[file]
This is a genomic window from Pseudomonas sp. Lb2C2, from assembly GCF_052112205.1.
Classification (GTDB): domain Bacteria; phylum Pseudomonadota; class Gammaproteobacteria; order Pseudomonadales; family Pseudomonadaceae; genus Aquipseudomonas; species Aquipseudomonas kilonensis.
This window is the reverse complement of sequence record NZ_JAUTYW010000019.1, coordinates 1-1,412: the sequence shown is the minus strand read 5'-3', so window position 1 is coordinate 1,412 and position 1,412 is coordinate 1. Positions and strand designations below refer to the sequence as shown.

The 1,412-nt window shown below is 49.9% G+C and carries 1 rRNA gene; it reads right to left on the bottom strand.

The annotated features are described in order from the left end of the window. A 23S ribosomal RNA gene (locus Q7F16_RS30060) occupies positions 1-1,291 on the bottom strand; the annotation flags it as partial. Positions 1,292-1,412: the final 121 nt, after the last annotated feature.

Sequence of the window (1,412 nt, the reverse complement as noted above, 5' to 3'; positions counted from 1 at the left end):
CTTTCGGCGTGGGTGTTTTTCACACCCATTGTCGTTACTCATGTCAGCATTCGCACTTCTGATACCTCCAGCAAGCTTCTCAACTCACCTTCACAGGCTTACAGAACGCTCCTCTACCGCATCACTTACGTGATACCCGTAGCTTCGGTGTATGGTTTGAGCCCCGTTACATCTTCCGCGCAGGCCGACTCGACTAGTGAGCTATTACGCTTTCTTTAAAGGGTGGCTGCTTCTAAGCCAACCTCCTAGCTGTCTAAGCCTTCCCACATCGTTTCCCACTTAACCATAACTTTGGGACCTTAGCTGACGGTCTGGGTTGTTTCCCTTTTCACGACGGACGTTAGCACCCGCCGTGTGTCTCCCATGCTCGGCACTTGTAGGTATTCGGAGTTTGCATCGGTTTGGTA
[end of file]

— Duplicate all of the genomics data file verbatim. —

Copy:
This is a genomic window from Pseudomonas sp. Lb2C2, from assembly GCF_052112205.1.
Classification (GTDB): domain Bacteria; phylum Pseudomonadota; class Gammaproteobacteria; order Pseudomonadales; family Pseudomonadaceae; genus Aquipseudomonas; species Aquipseudomonas kilonensis.
This window is the reverse complement of sequence record NZ_JAUTYW010000019.1, coordinates 1-1,412: the sequence shown is the minus strand read 5'-3', so window position 1 is coordinate 1,412 and position 1,412 is coordinate 1. Positions and strand designations below refer to the sequence as shown.

The 1,412-nt window shown below is 49.9% G+C and carries 1 rRNA gene; it reads right to left on the bottom strand.

The annotated features are described in order from the left end of the window. A 23S ribosomal RNA gene (locus Q7F16_RS30060) occupies positions 1-1,291 on the bottom strand; the annotation flags it as partial. Positions 1,292-1,412: the final 121 nt, after the last annotated feature.

Sequence of the window (1,412 nt, the reverse complement as noted above, 5' to 3'; positions counted from 1 at the left end):
CTTTCGGCGTGGGTGTTTTTCACACCCATTGTCGTTACTCATGTCAGCATTCGCACTTCTGATACCTCCAGCAAGCTTCTCAACTCACCTTCACAGGCTTACAGAACGCTCCTCTACCGCATCACTTACGTGATACCCGTAGCTTCGGTGTATGGTTTGAGCCCCGTTACATCTTCCGCGCAGGCCGACTCGACTAGTGAGCTATTACGCTTTCTTTAAAGGGTGGCTGCTTCTAAGCCAACCTCCTAGCTGTCTAAGCCTTCCCACATCGTTTCCCACTTAACCATAACTTTGGGACCTTAGCTGACGGTCTGGGTTGTTTCCCTTTTCACGACGGACGTTAGCACCCGCCGTGTGTCTCCCATGCTCGGCACTTGTAGGTATTCGGAGTTTGCATCGGTTTGGTA